At the time of its release, contemporary criticism was largely positive to mixed for both games. SNES Force magazine described the animated sequences as "breathtaking" and praised the game for its high-resolution graphics and its "brilliant" use of sound and speech.[20] Highly anticipated by the French video game press, Joystick magazine's development preview of The Faces of Evil described it as a veritable arcade-quality game with stunning graphics and "perfect animation". They gave The Wand of Gamelon similar praise, and gave it additional praise for its use of voice acting, its plot and its backgrounds.[21][22] The same magazine would ultimately score The Faces of Evil 79%, a few months later, giving particularly high marks for music, sound effects and play-through time.[23]

Other publications gave more negative reviews. CDi Magazine rated The Faces of Evil 65%, stating that the game was a poor relation to the original Nintendo games and singling out the perfunctory storyline, the lack of graphical features like parallax and the slow and repetitive gameplay. Another reviewer for the magazine gave The Wand of Gamelon a higher 75% and called it a "reasonably good game" for its puzzles and animated sequences, but criticized its plot and controls.[24][25] In 1994, Edge reported that as CD-i sales began to suffer, criticism sharpened, and the games were described as low-cost, low-risk ventures that had failed to excite any interest in the platform.[26]

Re-evaluation and infamy[edit]

Wired magazine said that the animation in both games was extremely simple and stilted, and that the graphics had several glitches.[5] The designers were criticized by IGN's Travis Fahs for using a style similar to Zelda II: The Adventure of Link for the games, for "insufferable" controls, and for the designers' poor understanding of the Legend of Zelda franchise. He noted, however, that the backgrounds looked decent considering the poor design of the CD-i's hardware.[27] IGN's Peer Schneider criticized The Wand of Gamelon for not effectively indicating when a platform begins or ends, and also said its controls were "sloppy".[19]

The games' animated cutscenes and voice acting drew particular criticism. The Star Tribune described the voice acting as "laughable",[28] and it was also criticized by Zelda Elements as "jarring".[7] IGN described the cutscenes as "infamous" and "cheesy";[29] other reviewers described them as "freakish"[1] and "an absolute joke".[12] IGN's Peer Schneider felt that the cutscenes in The Wand of Gamelon were "entertaining... for all the wrong reasons".[19]

The games' soundtracks drew mixed responses. Zelda Elements felt it was "average" and not up to the usual Zelda quality,[9] while IGN described the soundtrack as "redbook audio CD pop".[19] However, this has been contested by other reviewers, who described it as diverse, high-quality and superb with an adventurous upbeat tempo blending "delicious '80s synth", electric guitar, panpipes, marimbas and other unusual instruments.[15]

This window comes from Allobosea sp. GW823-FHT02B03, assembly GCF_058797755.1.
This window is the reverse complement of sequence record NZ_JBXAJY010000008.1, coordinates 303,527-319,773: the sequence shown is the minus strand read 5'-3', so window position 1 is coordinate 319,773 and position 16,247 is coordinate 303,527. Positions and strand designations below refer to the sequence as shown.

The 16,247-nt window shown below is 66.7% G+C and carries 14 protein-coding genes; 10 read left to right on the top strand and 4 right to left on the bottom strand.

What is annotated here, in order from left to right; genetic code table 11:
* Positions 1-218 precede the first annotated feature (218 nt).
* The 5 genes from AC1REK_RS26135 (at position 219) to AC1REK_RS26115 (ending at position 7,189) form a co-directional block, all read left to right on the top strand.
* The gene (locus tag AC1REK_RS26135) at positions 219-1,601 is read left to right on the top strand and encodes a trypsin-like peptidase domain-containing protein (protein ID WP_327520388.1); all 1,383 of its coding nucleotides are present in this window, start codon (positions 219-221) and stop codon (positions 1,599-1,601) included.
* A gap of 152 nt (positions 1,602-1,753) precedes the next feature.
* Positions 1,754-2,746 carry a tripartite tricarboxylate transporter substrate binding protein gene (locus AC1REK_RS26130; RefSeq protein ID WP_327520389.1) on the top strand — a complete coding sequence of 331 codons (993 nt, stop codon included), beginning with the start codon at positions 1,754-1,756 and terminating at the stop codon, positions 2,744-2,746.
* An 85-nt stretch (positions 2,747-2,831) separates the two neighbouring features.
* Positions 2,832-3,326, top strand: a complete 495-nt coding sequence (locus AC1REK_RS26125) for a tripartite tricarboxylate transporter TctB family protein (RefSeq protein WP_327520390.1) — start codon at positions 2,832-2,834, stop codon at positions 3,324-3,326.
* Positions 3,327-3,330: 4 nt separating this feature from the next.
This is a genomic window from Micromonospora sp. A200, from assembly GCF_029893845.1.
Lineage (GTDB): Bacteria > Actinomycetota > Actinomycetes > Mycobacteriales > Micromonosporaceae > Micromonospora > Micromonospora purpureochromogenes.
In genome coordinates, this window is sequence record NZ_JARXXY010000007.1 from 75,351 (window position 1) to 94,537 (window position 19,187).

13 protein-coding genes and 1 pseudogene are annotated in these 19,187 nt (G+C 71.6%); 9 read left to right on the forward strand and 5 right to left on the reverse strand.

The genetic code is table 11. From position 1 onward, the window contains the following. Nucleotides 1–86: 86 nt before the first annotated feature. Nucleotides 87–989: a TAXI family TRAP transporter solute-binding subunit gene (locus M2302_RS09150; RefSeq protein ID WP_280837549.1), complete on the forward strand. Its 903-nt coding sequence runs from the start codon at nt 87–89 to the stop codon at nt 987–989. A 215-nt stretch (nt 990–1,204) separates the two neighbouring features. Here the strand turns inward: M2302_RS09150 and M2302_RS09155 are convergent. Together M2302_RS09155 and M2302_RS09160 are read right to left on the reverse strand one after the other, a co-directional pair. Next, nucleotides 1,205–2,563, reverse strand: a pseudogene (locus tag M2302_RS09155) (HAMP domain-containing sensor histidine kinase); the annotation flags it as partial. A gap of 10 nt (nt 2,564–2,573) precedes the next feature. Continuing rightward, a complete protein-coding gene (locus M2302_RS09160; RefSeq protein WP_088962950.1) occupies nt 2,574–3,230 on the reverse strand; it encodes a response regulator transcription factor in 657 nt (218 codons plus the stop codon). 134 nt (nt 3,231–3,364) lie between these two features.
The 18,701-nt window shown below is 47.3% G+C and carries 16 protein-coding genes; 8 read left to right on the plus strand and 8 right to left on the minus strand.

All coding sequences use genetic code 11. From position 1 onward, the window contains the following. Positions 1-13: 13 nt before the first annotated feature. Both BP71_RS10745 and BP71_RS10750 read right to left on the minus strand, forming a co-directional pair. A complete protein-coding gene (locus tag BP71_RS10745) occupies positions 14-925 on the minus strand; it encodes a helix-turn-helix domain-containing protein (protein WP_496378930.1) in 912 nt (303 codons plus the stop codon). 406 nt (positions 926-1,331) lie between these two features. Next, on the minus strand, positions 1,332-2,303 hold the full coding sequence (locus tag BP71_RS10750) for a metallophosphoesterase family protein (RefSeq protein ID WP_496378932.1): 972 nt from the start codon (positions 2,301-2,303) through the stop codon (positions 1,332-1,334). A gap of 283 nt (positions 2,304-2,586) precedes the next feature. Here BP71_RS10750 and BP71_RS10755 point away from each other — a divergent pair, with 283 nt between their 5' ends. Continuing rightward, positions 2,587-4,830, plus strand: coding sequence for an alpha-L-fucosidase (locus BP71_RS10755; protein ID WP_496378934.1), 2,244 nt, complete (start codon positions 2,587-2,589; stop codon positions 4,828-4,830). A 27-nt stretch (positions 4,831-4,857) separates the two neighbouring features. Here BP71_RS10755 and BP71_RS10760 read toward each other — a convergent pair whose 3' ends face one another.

Despite the largely negative reception that the games have received, there have been a few positive reviews as well. Both Danny Cowan of 1UP.com and John Szczepaniak of Hardcore Gaming 101 praised Faces of Evil and Wand of Gamelon as among the best games on the CD-i. Szczepaniak in particular suggested that several of the magazines that had rated and reviewed Wand of Gamelon and Faces of Evil had engaged in hate campaigns having never even played the game.[15] Their praises drew from the games' detailed, well-drawn in-game backgrounds (which was described as both Gigeresque[15] and Monet-esque)[30] and "pretty decent" gameplay,[1][9][17] although both criticized the controls.[1][17] According to Szczepaniak, the games' controls work best when played with a hardwired three-button CD-i control pad, as opposed to the CD-i's "crappy infra-red remote".[17][31]

In a periodical for Retro Gamer magazine, Szczepaniak suggested that the natural comparison of the games by reviewers to the quality of games in the rest of the Zelda series was an improper comparison to make, arguing that when reviewed in their own right, the games were actually excellent.[32] Contrary to what were described as "lies perpetuated about [Faces of Evil and Wand of Gamelon]," Retro Gamer described the games as "astoundingly good" and rated them together as number ten in its "Perfect Ten Games" for CD-i. While acknowledging that they were non-canonical, the games were praised for exhilarating pacing and superb gameplay design.[30]

Sales[edit]

In 1994, Edge reported that both Faces of Evil and Wand of Gamelon had sold a "respectable number of units".[26] However, IGN claimed that sales of CD-i games (including these two) were poor and caused them to be readily available years later.[19]

Rankings[edit]

IGN's Peer Schneider ranked the two games among Nintendo's biggest failures (despite the games not being made by Nintendo).[33] Electronic Gaming Monthly contributor Seanbaby ranked Zelda: Wand of Gamelon the sixth worst game of all time, while GameTrailers rated it fifth worst game of all time.[34][35]

The Wand of Gamelon appeared in an IGN bracket poll of "The Greatest Legend of Zelda Game" along with Zelda's Adventure. It lost in the first set of rounds to The Legend of Zelda: A Link to the Past.[36]

See also[edit]

  • YouTube Poop (a web animation style in which cutscenes from Faces of Evil and Wand of Gamelon are common)